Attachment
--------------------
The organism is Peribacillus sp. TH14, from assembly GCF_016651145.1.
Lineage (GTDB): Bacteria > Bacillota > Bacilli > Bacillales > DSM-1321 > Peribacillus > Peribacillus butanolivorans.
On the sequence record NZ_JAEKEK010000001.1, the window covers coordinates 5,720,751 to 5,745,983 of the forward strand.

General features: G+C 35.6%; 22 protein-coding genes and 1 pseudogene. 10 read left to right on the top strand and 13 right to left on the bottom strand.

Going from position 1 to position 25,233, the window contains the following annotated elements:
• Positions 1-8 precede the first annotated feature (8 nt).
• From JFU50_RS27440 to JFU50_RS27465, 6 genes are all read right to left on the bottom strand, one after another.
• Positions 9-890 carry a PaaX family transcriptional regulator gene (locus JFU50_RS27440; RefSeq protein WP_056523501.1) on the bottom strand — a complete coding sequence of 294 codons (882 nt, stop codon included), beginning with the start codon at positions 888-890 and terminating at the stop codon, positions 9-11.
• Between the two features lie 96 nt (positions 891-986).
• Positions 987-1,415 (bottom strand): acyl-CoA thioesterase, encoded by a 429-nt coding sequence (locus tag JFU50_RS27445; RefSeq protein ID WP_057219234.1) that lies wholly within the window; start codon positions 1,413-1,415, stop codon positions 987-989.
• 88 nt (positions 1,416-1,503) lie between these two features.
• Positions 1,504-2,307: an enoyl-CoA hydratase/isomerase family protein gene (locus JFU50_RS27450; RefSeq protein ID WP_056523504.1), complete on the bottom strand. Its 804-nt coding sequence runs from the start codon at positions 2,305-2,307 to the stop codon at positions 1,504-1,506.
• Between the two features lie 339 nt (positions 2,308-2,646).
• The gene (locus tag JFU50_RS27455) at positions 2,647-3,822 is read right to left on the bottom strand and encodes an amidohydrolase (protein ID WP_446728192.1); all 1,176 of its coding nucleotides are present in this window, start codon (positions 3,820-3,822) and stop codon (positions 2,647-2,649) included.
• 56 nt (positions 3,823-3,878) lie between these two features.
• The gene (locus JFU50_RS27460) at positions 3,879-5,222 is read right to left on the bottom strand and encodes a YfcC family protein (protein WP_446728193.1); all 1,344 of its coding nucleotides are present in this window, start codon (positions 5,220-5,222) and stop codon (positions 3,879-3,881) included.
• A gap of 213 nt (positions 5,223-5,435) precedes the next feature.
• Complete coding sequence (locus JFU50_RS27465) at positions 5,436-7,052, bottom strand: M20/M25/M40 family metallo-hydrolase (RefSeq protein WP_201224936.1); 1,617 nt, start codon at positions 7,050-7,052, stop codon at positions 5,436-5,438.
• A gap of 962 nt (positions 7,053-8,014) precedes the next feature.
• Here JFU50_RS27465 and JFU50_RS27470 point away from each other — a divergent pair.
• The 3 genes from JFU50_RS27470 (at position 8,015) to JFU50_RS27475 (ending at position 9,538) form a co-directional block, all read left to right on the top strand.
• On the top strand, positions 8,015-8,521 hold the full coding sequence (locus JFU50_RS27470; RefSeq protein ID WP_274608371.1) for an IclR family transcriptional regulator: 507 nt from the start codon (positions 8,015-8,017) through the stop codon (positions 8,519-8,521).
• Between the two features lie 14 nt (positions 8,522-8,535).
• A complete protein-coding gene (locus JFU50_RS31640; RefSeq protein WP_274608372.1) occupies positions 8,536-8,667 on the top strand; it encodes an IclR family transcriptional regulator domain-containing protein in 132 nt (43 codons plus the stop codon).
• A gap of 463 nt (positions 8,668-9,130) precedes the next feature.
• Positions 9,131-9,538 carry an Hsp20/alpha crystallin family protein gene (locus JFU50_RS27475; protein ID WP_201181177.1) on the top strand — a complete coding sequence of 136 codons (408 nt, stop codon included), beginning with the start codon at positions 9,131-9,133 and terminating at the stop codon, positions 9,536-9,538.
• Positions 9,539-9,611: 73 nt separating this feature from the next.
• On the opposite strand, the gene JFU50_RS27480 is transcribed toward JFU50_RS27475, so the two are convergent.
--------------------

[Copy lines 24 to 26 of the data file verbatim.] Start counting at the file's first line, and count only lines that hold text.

• A complete protein-coding gene (locus JFU50_RS31640; RefSeq protein WP_274608372.1) occupies positions 8,536-8,667 on the top strand; it encodes an IclR family transcriptional regulator domain-containing protein in 132 nt (43 codons plus the stop codon).
• A gap of 463 nt (positions 8,668-9,130) precedes the next feature.
• Positions 9,131-9,538 carry an Hsp20/alpha crystallin family protein gene (locus JFU50_RS27475; protein ID WP_201181177.1) on the top strand — a complete coding sequence of 136 codons (408 nt, stop codon included), beginning with the start codon at positions 9,131-9,133 and terminating at the stop codon, positions 9,536-9,538.